we had to get out again to finish the job. Replacing
the ice axes and poles (which we had used to temporarily
guy the tent) with rocks and burying them in the snow;
putting rocks on top of pegs so that they wouldn’t tear
out in the wind, and generally stabilizing everything.
The tent up just as the
2 p.m. we were settled inside. The wind was driving the
snow against the tent and we had to get out a few times
to clear it away. This is a frustrating process involving
as it does putting wet weather gear and boots on before
this was nothing compared to what Tom did. For over
5 hours he was outside in the worst of the weather melting
snow to make us all a drink and for the pasta for our
meal. Producing enough snow for a litre of water takes
a long time. He told me that staying out in the bad
weather was preferable to getting in and out repeatedly
to put more snow in the pan and to deliver the drinks
and food to our tents. A heroic effort on his part which
was greatly appreciated by us all.
blizzard continued into the evening and eventually began
to ease around midnight. I slept fitfully through the
night and felt quite chilly at times, waking to find
my sleeping bag was quite damp from the condensation
in the tent.
View towards Khuiten after
View towards Malchin
was soon decided that an attempt on Mount Khuiten, the
highest peak in Mongolia, was out of the question. The
eighteen inches of snow that had fallen meant that we
would have to traverse underneath slopes that were laden
with snow ready to avalanche and the summit ridge would
be in a similarly dangerous condition.
Tom suggested an attempt on our 2nd objective – an ascent
of Mount Nairandal (4,183 metres). There was no guarantee
of success given the snow conditions but we opted to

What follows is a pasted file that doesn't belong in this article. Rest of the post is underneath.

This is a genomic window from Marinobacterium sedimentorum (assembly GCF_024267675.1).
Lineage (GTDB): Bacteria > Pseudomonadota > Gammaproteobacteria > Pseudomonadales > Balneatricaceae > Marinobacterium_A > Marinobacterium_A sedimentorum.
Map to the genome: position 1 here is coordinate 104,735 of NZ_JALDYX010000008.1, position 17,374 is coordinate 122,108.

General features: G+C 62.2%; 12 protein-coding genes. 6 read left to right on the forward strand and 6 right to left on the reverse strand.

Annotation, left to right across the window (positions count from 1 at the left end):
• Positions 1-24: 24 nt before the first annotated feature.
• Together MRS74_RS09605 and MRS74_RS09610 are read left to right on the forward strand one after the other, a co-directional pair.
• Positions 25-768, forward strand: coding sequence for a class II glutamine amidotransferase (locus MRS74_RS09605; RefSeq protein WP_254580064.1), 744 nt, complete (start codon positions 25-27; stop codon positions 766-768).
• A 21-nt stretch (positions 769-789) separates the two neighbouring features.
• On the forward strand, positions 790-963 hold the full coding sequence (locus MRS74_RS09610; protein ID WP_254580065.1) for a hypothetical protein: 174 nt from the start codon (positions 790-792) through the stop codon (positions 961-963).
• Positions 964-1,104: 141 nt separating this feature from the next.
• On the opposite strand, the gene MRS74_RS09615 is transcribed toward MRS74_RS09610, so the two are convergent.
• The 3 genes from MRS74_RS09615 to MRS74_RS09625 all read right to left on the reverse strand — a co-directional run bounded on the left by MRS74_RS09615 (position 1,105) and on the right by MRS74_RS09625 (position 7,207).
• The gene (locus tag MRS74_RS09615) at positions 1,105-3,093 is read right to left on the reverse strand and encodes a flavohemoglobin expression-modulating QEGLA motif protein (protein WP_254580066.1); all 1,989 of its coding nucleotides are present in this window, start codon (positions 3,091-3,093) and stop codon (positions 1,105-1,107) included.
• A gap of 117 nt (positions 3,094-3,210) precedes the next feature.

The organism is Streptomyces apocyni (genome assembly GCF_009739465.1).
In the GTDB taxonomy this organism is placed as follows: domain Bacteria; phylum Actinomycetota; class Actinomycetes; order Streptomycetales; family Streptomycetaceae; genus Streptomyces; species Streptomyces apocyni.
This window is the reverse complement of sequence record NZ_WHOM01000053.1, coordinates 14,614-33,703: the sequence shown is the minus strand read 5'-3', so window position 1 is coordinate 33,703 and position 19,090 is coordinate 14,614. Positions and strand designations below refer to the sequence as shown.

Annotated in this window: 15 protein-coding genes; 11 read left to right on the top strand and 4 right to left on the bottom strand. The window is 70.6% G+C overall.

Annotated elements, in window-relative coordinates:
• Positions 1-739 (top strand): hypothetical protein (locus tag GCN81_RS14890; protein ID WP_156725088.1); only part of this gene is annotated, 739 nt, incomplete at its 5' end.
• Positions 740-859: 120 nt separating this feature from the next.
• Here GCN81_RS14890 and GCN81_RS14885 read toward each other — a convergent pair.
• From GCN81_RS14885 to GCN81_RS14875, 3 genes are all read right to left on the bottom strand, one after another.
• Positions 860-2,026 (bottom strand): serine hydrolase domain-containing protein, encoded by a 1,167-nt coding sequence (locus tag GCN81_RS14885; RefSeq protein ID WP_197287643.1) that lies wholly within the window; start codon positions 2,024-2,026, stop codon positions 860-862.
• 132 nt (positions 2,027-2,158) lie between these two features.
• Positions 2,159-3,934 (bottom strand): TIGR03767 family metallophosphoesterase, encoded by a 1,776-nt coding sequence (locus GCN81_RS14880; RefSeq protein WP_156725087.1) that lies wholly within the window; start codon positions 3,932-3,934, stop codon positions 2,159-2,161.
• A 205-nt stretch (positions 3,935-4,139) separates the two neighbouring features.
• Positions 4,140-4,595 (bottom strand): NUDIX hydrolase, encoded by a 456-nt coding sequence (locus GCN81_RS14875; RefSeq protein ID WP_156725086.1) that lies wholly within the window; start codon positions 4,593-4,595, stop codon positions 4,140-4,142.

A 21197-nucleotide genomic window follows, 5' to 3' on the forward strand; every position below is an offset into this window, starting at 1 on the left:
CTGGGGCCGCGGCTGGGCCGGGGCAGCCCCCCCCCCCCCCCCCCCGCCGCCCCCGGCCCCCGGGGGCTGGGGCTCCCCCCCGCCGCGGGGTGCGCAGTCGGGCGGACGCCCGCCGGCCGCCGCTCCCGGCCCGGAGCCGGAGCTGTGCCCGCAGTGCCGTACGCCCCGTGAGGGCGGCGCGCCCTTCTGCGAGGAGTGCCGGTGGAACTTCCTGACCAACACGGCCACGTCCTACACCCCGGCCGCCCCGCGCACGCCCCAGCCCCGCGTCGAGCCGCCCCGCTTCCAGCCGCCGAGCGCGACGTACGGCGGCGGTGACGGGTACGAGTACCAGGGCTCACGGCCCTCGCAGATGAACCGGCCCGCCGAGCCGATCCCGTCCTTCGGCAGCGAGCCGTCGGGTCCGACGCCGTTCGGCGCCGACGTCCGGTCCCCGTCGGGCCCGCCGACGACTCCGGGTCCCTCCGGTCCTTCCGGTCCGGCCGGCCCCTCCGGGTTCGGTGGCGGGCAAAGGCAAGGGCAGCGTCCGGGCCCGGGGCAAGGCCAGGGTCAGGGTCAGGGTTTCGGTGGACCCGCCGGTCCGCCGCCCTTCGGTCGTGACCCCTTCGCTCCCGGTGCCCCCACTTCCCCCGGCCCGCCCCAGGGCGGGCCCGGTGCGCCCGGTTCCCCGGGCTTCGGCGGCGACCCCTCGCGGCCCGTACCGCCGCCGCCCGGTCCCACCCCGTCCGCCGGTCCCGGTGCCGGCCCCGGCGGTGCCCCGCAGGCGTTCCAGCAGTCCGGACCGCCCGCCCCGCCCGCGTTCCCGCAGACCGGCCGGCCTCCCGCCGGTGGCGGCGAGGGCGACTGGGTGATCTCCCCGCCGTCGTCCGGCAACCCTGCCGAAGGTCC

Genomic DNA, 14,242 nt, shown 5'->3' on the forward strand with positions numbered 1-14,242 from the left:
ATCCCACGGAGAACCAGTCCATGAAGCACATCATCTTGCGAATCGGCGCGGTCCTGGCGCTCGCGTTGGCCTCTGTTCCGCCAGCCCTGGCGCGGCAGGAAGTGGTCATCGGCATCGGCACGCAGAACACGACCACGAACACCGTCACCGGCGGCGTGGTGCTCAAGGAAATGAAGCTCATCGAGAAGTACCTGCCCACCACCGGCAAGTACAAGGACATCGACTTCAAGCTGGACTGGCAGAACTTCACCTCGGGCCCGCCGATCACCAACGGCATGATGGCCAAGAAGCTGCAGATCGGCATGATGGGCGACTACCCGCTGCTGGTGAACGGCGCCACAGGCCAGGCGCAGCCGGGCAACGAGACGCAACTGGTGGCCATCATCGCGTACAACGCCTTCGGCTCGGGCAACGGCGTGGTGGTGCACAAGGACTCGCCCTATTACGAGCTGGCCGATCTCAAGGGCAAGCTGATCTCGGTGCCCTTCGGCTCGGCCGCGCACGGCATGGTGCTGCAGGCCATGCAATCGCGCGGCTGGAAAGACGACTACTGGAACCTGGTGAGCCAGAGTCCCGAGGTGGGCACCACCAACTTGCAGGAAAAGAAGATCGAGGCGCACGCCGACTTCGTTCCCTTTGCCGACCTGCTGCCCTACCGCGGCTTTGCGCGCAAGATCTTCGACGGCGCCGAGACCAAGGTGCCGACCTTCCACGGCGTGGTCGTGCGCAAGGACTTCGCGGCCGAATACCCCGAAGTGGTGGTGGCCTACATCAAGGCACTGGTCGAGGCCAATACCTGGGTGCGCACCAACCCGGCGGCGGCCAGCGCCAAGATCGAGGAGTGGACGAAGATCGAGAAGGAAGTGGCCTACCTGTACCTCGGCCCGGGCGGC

give it a go.
Our luxury hotel complex!
Fresh avalanche tracks
on slopes near Khuiten
Melting snow for a brew
Preparing to leave for
was about a 600 metre climb to the top and it went well.
Tom and Graham alternated the lead as they broke trail
and after 3½
hours of hard work we reached the summit.
top of Nairandal is also known as ‘Friendship Peak’
and is the point where the borders of Mongolia, Russia
and China all meet.
So 3 countries visited in seconds
without passport and visas!
Graham; Richard and Catherine
on the way to Nairandal!
Photo stop nearing the
Francis, Elisabeth and
on the summit of Nairandal
were back at the tents by 2 p.m. and it was decided to
spend another night here to make the descent of the
glacier easier after the overnight freeze. So an afternoon
in the sun was the order of the day before the cold
eventually drove us back in.
6 a.m. cup of tea next morning lured us out to start the
process of leaving. It took a while. Taking the tent
down needed over half an hour’s work with the ice axe
to chop out the rocks holding the guys and pegs in place.
They were buried under a foot of snow and had frozen
solidly in place. This tent was going nowhere last night!
it was done, loads were packed and we set off.
to break a fresh trail down but the hard overnight frost
had consolidated the snow a little.
About a third of
the way down we noticed a speck in the distance.
we got closer we saw that it was tent. It contained
a Russian couple who said they were meeting friends!
It seemed more likely that they had crossed the Border
to have a go at one of the peaks
Tom on the glacier. The
speck in the
middle left of the photo is the Russian
descent went well and soon we were putting our walking
boots on and adding all our climbing gear to our packs
for the final hour back to Base where Sandagash met
us with a very welcome cup of orange.
putting the tent up again to dry out we had the afternoon
meal, followed by a walk down the valley, then another
meal and bed.
this was far from being the end of the trip. Tomorrow
was going to be another big day:
Tavan Bogd trilogy: